Subsequently, the PCR reagents are added via the automatically opening lid (19) and the DNA can be amplified according to EP-A-324474 by means of thermocycling via heater (17) of module (14). Then, hybridization is carried out by adding biotinylated DNA capture probe which is complementary to the PCR amplificate between the primer hybridization positions and heating via heater (17) of module (14). Subsequently, a vacuum is applied to (31) and the entire reaction mixture is subject to a detection reaction in a streptavidin(SA)-coated (ES) tube (30, manufactured by Boehringer Mannheim GmbH, Cat. No. 1602845) using an ES analyzer (manufactured by Boehringer Mannheim GmbH, Cat. No. 1602845) and the result is evaluated.
This variant proposes a two-step process where the PCR reagent is replaced by silica gel with GuSCN buffer according to EP-A-0 389 063 which non-specifically absorbs the DNA. Excess material is removed by applying a vacuum to (32) provided a corresponding filter layer has been inserted into (14) prior to beginning the process. The nucleic acids are eluted from the silica gel with the aid of low salt buffer (10 mM Tris-hydrochloride-1 mM EDTA (pH 8.0) according to Boom et al., Journal of Clinical Microbiology, Vol. 28, No. 3, 1990; p. 496), followed by a PCR and in another intermediate module, hybridization and detection (as in 1a).
In (1), whole blood is subject to a hemolysis according to Rolfs et al. (in PCR: Clinical Diagnostics and Research, Springer Verlag, 1992). Subsequently, virus particles are separated via SA-coated magnetic beads (manufacturer: as in example 1) by adding biotinylated anti-gp 120 antibodies (sheep) (manufactured by Aalto Bio Reagents Ltd., Dublin, Ireland). They are then processed according to example 1a or 1b, where the PCR for the amplification of RNA is replaced by an RT-PCR corresponding to Wilber et al. in Diagnostic Molecular Microbiology--Principals and Applications, edited by D. H. Persing, T. F. Smith, F. C. Tenover and T. J. White; American Society of Microbiology; ISBN 1-55581-056-X (1993), p. 327-331.
Tissue is transferred into individual cells corresponding to the pronase-EDTA method or the collagenase-pronase-EDTA method according to Lewin et al. in "Methods in Enzymology" vol. 171 "Biomembranes", edited by S. Fleischer and B. Fleischer, Academic Press, p. 444 et seq., by heat treatment with the aid of heater (17) to 37° C. in reaction module (1). Specific cells which are added to the PCR according to example 1a or 1b are isolated and purified with the aid of specific biotinylated cell surface markers corresponding to Garcia-Perez et al. in "Methods in Enzymology", vol. 171 "Biomembranes", edited by S. Fleischer and B. Fleischer, Academic Press, p. 581, and with the aid of magnetic particles (manufacturer as in example 1).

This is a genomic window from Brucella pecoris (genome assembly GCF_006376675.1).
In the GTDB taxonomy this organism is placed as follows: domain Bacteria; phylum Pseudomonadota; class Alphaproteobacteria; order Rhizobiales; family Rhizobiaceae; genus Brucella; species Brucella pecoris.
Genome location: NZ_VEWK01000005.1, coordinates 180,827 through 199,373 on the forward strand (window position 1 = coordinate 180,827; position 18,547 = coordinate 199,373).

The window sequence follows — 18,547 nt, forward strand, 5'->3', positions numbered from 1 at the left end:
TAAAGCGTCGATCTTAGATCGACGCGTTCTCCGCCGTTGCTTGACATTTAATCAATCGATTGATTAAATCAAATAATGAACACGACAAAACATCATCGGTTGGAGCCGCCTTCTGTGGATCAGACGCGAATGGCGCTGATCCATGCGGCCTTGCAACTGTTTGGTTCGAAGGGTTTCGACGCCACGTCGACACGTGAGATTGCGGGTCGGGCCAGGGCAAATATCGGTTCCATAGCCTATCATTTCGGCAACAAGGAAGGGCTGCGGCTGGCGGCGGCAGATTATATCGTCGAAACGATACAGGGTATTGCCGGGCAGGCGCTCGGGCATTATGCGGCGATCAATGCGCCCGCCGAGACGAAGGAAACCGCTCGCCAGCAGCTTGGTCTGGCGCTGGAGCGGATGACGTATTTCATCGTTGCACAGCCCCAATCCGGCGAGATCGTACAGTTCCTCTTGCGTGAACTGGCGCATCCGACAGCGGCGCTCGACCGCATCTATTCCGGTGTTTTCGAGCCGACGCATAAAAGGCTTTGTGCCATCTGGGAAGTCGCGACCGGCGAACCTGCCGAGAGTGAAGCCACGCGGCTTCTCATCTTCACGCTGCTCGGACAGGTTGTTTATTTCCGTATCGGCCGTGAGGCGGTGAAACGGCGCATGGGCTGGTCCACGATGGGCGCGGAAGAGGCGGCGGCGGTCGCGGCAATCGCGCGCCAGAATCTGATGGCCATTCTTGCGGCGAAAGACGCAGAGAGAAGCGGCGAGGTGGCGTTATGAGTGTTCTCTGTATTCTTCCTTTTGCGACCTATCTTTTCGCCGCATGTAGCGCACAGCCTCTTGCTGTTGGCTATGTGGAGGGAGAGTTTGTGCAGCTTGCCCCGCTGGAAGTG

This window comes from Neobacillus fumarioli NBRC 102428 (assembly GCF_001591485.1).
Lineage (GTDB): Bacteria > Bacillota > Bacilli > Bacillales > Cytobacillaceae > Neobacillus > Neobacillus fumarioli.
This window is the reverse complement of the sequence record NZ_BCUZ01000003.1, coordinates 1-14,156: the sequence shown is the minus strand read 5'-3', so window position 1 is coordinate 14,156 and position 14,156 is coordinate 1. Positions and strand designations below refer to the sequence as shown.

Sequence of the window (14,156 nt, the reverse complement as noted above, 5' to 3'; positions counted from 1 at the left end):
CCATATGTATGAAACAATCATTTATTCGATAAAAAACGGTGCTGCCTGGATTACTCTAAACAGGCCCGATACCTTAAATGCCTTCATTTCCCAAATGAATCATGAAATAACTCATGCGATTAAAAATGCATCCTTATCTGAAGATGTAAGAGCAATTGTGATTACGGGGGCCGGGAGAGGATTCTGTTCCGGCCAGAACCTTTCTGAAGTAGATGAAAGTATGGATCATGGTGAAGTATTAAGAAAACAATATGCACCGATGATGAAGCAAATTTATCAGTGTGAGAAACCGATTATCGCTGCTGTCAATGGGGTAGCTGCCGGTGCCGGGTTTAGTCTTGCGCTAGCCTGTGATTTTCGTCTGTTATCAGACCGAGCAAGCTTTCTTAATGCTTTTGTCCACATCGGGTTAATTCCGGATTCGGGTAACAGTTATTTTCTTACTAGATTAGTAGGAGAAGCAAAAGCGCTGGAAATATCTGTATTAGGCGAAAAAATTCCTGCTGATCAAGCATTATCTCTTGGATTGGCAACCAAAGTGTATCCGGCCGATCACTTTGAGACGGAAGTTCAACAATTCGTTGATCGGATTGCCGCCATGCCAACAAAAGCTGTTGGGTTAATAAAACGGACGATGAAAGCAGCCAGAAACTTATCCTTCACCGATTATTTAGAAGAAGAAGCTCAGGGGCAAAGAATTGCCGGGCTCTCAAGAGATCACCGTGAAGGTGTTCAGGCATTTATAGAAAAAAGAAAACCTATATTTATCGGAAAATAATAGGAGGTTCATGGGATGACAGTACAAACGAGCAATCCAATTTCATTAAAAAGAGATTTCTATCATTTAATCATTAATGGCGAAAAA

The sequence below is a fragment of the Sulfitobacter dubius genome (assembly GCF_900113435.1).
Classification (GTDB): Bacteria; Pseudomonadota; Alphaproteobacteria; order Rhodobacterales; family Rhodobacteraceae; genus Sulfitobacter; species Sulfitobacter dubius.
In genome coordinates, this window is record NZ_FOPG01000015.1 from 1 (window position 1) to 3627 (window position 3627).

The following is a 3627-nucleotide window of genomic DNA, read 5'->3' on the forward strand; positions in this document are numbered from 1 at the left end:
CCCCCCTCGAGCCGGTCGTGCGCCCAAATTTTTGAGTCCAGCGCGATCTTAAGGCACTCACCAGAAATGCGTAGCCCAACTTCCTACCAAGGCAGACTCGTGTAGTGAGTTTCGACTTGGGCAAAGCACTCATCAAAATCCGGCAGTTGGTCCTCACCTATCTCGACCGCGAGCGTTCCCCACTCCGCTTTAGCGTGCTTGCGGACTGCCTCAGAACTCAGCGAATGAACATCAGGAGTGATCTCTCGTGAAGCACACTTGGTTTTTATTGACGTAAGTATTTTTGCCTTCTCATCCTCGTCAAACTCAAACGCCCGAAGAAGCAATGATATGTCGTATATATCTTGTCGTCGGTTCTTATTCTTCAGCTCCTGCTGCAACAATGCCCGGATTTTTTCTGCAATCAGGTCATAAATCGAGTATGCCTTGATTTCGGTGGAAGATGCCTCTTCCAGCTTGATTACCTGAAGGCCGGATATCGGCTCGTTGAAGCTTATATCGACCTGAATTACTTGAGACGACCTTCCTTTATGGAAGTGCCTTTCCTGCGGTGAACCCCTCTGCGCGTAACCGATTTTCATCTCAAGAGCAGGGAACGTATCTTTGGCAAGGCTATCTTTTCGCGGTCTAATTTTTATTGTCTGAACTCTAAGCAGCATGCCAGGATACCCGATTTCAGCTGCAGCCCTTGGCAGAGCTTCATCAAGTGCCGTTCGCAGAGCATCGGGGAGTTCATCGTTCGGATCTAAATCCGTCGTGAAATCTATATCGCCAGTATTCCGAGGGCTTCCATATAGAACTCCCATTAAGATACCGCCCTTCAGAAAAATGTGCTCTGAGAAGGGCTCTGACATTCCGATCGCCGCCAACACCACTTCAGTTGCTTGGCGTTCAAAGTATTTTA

For liquefaction according to the method described by Rolfs et al. (in PCR: Clinical Diagnostics and Research, published by Springer Verlag, 1992) p. 74 et seq., sputum is added into reaction module (1) together with N-acetyl-L-cystein/NaOH solution. The reaction can be accelerated by slightly heating it up with the aid of heating element (17). The centrifugation steps mentioned in the original literature reference are replaced by the use of specific biotinylated antibodies to surface markers of mycobacteria manufactured according to Garcia-Perez et al. in "Methods in Enzymology" vol. 171 "Biomembranes", edited by S. Fleischer and B. Fleischer, Academic Press, p. 581, and by using streptavidin-coated magnetic particles (manufacturer as in example 1). Specific cells are then isolated and treated as in example 3.
Prior to adding the HIV-containing sample, reaction module (1) is filled with streptavidin-coupled bromocyane-activated sepharose (streptavidin manufactured by Boehringer Mannheim 1097679; the method is described in "Immunchemische Charakterisierung derATP-Synthetase von E. coli K2", G. Bienhaus, Dissertation, University of Tubingen, p. 66, 1980). Reagents are then added according to example 1a. After the reaction is completed, excess material is separated by applying a vacuum to (4) provided a corresponding filter layer has been inserted in (1).
Instead of a PCR, it is also possible to use an NASBA method (Cangene U.S. Pat. No. 5,130,239) where a constant temperature is generated via heater (17) of module (14). EXAMPLE 7
Instead of variant 1b it is also possible to use an ion-exchange chromatography for isolating the nucleic acids according to DE 41 39 664.
______________________________________ List of reference numerals______________________________________ 1 Universal module 2 Bottom of 1 3 Outlet openings in 2 4 Rubber sealing lip 5 Slit in 4 6 Bore for aeration in 1 7 Paper fleece disk 8 Slit rubber sealing lip 9 Distribution element 10 Projection 11 First reaction chamber 12 Projection for waste container 13 Projection for second module 14 Reaction chamber 15 Opening 16 Waste container 17 Heating elements 18 Connecting element for vacuum 19 Lid 20 Magnet 21 Distribution element 22 Capillaries 23 Reaction module 24 Coarse filter 25 Immunoadsorber 26 Reaction chamber 27 Module 28 Multi-path valve 29 Waste fleece 30 Tube 31 Connecting element for vacuum 32 Connecting element for vacuum______________________________________
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|U.S. Classification||422/68.1, 435/815, 210/294, 210/695, 435/91.2, 210/500.1, 210/222, 435/814, 536/24.3, 536/24.32, 210/175, 210/143, 435/91.1, 536/24.33, 435/5, 435/6.11|
|International Classification||C12M1/00, C12Q1/68, G01N33/50, B01L7/00|
|Cooperative Classification||C12Q1/6848, B01L7/52, Y10S435/815, Y10S435/814|
|European Classification||B01L7/52, C12Q1/68D2A|
|Sep 27, 2001||FPAY||Fee payment|
Year of fee payment: 4
|Sep 27, 2005||FPAY||Fee payment|
Year of fee payment: 8
|Sep 28, 2009||FPAY||Fee payment|
Year of fee payment: 12